Sonnet 1: “Thyself thy foe”

Sonnet 1. Thyself thy foe

Lena Levin. Thyself thy foe. 20"x20" (50.8 x 50.8 cm), oil on linen, 2012

From fairest creatures we desire increase,
That thereby beauty’s rose might never die,
But as the riper should by time decease,
His tender heir might bear his memory:
But thou, contracted to thine own bright eyes,
Feed’st thy light’s flame with self-substantial fuel,
Making a famine where abundance lies,
Thyself thy foe, to thy sweet self too cruel.
Thou that art now the world’s fresh ornament
And only herald to the gaudy spring,
Within thine own bud buriest thy content
And, tender churl, mak’st waste in niggarding.
Pity the world, or else this glutton be,
To eat the world’s due, by the grave and thee.

This is the opening sonnet of the whole sequence, and the opening sonnet of the smaller “procreation” sub-sequence (1-17), in which the speaker of the sonnet plays the role of a “fatherly” figure, trying to persuade the young man being addressed to marry and procreate – and thus to ensure whatever immortality is accessible in this world. I am not genuinely interested in anti-childfree rhetoric as such, which means that content-wise, I rather focus on the accompanying themes invoked; even more so, I am interested in rhythms, composition, esthetics of the language – and how it may translate into the (modern) language of color.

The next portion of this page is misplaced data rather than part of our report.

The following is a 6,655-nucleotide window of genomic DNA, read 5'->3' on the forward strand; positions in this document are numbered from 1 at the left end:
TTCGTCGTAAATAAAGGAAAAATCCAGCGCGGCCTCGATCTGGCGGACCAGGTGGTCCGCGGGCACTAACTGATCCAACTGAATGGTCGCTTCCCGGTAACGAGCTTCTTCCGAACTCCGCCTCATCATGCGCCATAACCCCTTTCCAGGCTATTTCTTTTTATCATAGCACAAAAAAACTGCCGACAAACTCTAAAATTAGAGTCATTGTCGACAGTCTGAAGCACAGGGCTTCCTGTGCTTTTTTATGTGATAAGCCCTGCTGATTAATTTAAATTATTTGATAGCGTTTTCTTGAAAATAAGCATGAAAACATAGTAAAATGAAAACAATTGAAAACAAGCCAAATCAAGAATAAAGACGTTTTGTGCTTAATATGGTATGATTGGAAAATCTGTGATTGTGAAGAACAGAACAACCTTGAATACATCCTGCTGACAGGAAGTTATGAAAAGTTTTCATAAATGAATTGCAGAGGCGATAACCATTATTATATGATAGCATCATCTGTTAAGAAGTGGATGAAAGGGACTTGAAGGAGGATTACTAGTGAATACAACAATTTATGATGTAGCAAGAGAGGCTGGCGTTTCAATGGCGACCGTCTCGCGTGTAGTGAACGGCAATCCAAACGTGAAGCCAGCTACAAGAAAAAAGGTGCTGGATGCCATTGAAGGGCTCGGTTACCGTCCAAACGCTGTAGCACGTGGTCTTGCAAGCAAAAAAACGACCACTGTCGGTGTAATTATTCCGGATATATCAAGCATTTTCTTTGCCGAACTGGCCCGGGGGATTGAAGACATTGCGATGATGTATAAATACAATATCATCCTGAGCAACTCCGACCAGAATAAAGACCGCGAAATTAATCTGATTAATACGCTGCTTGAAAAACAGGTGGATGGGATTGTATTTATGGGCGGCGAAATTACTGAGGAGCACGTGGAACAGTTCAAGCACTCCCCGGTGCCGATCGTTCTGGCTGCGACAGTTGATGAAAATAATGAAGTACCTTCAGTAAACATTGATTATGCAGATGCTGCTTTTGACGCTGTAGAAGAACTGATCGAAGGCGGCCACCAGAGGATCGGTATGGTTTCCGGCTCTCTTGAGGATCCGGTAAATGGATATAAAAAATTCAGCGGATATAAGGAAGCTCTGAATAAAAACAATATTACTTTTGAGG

The overall motive of the painting is due to the momentarily invoked reference to the injunction to increase and multiply in Genesis, that is, to the Garden of Eden. Hence the painting represents, more or less, a garden. Yet this garden is not really the garden of Eden – it is subverted by the refusal to procreate, described in the sonnet in terms of two conflicting metaphors – one is a flame/candle, and the other is a rose bud. So, the greens and blues of my landscape and the sky above it are subverted by reds and oranges.

The painting follows the overall design scheme I’ve decided to use to “represent” the structure of a sonnet: the composition is defined by a horizontal and a vertical at golden sections; here, the horizontal (the horizon line) is more prominent than the vertical, but the vertical is there, suggested by the possible pass through the mountains and by the location of the furthest bush/rose bud in the spiral.

Within this general structure, this sonnet follows a more specific compositional scheme: the first quatrain presents a calm, rather cold, overall description of the desirable state of affairs, which represents a human’s possible path to the distant future; the second and the third quatrains, much more urgent and nervous, enact the young man’s refusal to follow this path in two ways, both associated with (generalized) red. The fire, which makes a famine instead of abundance, and the bud, which refuses to open, “contracted” to itself.

In my painting, the first quatrain is loosely referenced by the grand diagonal curvy movement of colder and calmer colours from the bottom left to the remnants of blue in the sky, through the narrow pass in the distant mountains. The fire — the self-substantial flame – burns out the sky; and the bud that refuses to open is represented by the ambiguous spiral of rose bushes on the right, which look, due to their colour, increasingly like roses – and culminating the spiral in the distant bud, shown against the darkest spot in the background. In contrast to the green curve, which does find its way into the sky, the “rose” curve stops short of it, contracts into itself – instead of reaching the furthest distance.